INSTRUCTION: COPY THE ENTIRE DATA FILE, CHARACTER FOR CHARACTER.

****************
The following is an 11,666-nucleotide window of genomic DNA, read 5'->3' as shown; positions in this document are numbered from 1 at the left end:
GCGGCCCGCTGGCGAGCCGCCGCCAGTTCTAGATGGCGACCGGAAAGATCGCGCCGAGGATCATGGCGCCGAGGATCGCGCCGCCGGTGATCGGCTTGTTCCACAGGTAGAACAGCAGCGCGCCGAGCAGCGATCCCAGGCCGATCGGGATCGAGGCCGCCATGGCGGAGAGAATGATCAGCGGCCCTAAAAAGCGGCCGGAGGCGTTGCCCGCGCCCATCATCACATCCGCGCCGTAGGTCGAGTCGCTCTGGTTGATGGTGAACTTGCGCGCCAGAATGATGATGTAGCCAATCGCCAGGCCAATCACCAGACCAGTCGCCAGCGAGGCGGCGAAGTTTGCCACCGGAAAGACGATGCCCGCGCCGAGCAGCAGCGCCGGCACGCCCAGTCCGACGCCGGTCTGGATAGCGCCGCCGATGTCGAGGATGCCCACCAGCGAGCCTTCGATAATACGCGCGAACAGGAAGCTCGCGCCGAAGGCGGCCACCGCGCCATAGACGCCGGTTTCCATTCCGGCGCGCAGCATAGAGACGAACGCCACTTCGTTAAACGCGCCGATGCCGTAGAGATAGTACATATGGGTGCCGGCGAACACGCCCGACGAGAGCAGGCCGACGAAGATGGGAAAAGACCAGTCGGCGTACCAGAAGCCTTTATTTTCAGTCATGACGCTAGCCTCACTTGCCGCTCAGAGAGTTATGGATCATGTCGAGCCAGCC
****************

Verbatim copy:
The following is an 11,666-nucleotide window of genomic DNA, read 5'->3' as shown; positions in this document are numbered from 1 at the left end:
GCGGCCCGCTGGCGAGCCGCCGCCAGTTCTAGATGGCGACCGGAAAGATCGCGCCGAGGATCATGGCGCCGAGGATCGCGCCGCCGGTGATCGGCTTGTTCCACAGGTAGAACAGCAGCGCGCCGAGCAGCGATCCCAGGCCGATCGGGATCGAGGCCGCCATGGCGGAGAGAATGATCAGCGGCCCTAAAAAGCGGCCGGAGGCGTTGCCCGCGCCCATCATCACATCCGCGCCGTAGGTCGAGTCGCTCTGGTTGATGGTGAACTTGCGCGCCAGAATGATGATGTAGCCAATCGCCAGGCCAATCACCAGACCAGTCGCCAGCGAGGCGGCGAAGTTTGCCACCGGAAAGACGATGCCCGCGCCGAGCAGCAGCGCCGGCACGCCCAGTCCGACGCCGGTCTGGATAGCGCCGCCGATGTCGAGGATGCCCACCAGCGAGCCTTCGATAATACGCGCGAACAGGAAGCTCGCGCCGAAGGCGGCCACCGCGCCATAGACGCCGGTTTCCATTCCGGCGCGCAGCATAGAGACGAACGCCACTTCGTTAAACGCGCCGATGCCGTAGAGATAGTACATATGGGTGCCGGCGAACACGCCCGACGAGAGCAGGCCGACGAAGATGGGAAAAGACCAGTCGGCGTACCAGAAGCCTTTATTTTCAGTCATGACGCTAGCCTCACTTGCCGCTCAGAGAGTTATGGATCATGTCGAGCCAGCC